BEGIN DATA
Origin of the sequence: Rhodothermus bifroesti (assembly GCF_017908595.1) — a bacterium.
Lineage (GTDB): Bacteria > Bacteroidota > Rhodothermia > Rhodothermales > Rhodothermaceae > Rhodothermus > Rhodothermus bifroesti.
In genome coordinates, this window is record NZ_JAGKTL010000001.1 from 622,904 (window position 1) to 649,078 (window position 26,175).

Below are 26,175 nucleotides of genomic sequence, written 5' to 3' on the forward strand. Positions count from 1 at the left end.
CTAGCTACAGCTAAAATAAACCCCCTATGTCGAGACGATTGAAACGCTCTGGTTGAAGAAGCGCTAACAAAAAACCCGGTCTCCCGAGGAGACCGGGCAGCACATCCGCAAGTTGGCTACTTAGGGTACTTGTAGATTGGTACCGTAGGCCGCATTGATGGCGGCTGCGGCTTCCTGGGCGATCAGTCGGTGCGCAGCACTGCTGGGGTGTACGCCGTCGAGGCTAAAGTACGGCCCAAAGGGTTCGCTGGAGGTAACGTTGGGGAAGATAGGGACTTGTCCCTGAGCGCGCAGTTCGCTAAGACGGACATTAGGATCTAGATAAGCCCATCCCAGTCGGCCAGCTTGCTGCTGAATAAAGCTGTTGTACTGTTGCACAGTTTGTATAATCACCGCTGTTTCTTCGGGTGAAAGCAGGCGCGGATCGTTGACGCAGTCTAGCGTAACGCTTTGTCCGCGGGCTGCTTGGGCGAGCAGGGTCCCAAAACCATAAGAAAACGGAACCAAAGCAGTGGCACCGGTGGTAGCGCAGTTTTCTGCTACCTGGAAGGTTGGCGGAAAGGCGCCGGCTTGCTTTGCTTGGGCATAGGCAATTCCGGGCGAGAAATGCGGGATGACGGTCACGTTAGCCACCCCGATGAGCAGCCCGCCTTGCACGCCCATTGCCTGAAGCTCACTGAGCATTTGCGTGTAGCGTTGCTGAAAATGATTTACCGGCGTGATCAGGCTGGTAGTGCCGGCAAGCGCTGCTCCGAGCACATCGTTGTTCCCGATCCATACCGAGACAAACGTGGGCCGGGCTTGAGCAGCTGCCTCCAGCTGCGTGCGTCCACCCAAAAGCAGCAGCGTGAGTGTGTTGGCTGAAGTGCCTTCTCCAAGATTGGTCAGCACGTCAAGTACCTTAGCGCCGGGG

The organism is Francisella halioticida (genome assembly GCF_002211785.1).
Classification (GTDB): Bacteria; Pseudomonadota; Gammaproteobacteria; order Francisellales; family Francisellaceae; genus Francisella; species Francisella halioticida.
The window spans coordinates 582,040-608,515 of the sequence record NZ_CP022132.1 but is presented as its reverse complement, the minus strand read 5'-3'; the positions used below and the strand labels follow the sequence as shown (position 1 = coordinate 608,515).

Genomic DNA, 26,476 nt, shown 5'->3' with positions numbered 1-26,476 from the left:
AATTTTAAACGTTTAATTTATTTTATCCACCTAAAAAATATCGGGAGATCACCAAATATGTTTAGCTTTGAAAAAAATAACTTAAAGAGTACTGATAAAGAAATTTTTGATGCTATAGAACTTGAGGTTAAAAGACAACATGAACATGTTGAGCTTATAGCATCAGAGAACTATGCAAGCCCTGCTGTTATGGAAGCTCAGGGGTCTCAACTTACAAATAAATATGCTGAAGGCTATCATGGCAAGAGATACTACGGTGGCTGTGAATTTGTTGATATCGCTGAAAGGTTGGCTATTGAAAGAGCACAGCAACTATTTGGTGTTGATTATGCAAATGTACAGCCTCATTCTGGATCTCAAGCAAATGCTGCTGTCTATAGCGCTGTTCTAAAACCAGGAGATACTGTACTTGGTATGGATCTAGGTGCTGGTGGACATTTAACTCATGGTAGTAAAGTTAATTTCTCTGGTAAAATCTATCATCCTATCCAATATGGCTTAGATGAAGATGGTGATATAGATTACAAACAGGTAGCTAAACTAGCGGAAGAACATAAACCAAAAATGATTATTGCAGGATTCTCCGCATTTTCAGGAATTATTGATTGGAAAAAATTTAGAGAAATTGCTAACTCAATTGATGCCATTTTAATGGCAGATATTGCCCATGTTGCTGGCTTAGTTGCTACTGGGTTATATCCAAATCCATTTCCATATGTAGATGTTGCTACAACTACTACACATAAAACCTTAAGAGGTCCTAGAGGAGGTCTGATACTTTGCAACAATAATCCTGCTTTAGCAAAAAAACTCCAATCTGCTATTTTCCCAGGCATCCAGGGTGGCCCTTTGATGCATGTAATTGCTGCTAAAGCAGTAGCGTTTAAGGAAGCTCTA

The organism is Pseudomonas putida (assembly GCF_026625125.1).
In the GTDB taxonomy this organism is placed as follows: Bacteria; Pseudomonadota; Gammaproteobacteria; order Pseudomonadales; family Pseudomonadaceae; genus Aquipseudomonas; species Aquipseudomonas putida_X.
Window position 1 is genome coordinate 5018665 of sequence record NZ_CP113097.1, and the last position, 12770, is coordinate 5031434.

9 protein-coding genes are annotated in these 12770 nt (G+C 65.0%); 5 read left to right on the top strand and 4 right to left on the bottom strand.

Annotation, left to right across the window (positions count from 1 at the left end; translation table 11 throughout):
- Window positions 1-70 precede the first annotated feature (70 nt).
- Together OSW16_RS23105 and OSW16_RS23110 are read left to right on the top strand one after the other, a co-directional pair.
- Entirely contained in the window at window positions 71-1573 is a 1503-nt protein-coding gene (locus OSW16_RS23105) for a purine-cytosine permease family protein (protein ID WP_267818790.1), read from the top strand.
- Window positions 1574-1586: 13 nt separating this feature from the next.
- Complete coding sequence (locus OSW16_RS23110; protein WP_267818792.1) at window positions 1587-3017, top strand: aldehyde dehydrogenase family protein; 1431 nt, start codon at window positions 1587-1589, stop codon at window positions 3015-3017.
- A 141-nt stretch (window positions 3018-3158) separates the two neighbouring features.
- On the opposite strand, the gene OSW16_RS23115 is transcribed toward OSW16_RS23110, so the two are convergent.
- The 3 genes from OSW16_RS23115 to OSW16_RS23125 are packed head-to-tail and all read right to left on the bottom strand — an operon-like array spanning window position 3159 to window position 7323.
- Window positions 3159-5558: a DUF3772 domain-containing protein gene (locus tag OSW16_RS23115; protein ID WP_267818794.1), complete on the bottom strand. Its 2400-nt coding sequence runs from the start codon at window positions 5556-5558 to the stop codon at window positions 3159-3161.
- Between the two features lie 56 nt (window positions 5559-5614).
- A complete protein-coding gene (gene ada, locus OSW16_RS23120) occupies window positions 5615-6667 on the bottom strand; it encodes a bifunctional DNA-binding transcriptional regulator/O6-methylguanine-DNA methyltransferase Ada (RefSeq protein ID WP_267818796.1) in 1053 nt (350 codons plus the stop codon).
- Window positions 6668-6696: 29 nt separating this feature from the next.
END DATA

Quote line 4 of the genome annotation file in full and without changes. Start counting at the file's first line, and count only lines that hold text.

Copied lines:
Below are 26,175 nucleotides of genomic sequence, written 5' to 3' on the forward strand. Positions count from 1 at the left end.